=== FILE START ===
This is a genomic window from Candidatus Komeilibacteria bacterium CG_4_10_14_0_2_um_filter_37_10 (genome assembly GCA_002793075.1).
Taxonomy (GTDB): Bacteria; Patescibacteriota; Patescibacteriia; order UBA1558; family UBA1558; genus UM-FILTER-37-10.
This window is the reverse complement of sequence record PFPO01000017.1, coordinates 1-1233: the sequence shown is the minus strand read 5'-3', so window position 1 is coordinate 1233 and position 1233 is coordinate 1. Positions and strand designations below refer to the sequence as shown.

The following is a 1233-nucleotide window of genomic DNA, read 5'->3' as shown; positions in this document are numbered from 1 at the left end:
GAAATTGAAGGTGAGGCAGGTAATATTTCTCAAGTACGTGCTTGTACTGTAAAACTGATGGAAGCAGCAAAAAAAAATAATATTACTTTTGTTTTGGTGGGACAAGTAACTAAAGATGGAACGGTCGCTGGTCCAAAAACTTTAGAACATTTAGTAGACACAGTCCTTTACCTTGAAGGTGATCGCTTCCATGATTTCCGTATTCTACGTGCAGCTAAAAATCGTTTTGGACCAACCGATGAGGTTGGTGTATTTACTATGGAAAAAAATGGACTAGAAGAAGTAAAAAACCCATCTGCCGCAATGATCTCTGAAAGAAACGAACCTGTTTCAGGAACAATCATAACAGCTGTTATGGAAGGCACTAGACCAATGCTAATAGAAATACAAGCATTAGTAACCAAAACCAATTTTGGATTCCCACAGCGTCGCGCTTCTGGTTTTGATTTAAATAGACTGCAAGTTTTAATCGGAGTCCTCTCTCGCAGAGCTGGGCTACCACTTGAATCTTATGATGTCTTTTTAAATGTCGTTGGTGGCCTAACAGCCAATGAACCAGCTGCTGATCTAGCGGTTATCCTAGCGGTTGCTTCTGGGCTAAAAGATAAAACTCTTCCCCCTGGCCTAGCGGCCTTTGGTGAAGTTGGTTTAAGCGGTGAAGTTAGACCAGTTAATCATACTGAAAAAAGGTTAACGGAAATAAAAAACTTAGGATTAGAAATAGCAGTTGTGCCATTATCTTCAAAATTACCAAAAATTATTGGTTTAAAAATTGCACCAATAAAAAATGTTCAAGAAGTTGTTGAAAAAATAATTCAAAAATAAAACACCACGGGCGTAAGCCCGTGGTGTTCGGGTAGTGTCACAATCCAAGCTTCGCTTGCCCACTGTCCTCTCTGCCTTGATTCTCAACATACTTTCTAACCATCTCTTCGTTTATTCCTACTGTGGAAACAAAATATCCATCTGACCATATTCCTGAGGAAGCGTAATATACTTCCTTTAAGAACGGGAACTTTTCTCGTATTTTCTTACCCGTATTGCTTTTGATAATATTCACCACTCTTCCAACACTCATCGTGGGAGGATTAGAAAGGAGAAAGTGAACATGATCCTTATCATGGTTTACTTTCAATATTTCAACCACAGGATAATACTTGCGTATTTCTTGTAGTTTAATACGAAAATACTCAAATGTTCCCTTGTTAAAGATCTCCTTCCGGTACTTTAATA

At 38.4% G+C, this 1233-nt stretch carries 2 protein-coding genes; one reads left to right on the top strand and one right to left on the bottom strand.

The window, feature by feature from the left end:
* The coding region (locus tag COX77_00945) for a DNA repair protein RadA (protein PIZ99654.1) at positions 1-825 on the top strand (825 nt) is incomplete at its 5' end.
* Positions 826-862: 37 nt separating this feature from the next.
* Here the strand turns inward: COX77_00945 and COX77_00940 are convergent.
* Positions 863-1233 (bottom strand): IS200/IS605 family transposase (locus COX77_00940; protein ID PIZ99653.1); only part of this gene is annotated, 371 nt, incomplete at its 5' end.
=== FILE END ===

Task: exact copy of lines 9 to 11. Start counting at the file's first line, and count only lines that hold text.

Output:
* Positions 826-862: 37 nt separating this feature from the next.
* Here the strand turns inward: COX77_00945 and COX77_00940 are convergent.
* Positions 863-1233 (bottom strand): IS200/IS605 family transposase (locus COX77_00940; protein ID PIZ99653.1); only part of this gene is annotated, 371 nt, incomplete at its 5' end.